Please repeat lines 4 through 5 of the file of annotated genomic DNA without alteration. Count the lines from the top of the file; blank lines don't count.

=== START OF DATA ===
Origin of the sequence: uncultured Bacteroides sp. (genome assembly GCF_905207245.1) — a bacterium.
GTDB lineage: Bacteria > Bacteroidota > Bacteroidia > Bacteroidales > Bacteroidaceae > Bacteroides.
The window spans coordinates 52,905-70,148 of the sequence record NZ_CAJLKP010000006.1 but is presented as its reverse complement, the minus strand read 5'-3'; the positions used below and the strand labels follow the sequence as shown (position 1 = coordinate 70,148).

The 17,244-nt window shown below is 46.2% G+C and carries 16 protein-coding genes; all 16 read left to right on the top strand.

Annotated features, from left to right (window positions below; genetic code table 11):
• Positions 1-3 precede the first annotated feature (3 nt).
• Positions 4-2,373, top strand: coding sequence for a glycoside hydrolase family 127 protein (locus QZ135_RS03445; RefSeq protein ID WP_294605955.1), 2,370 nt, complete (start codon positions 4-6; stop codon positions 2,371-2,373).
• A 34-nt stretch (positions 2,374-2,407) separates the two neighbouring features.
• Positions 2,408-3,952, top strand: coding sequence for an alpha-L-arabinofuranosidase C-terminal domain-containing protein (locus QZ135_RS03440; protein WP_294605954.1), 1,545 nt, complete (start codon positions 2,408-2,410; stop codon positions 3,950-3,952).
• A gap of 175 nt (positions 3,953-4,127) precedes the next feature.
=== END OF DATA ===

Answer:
The 17,244-nt window shown below is 46.2% G+C and carries 16 protein-coding genes; all 16 read left to right on the top strand.

Annotated features, from left to right (window positions below; genetic code table 11):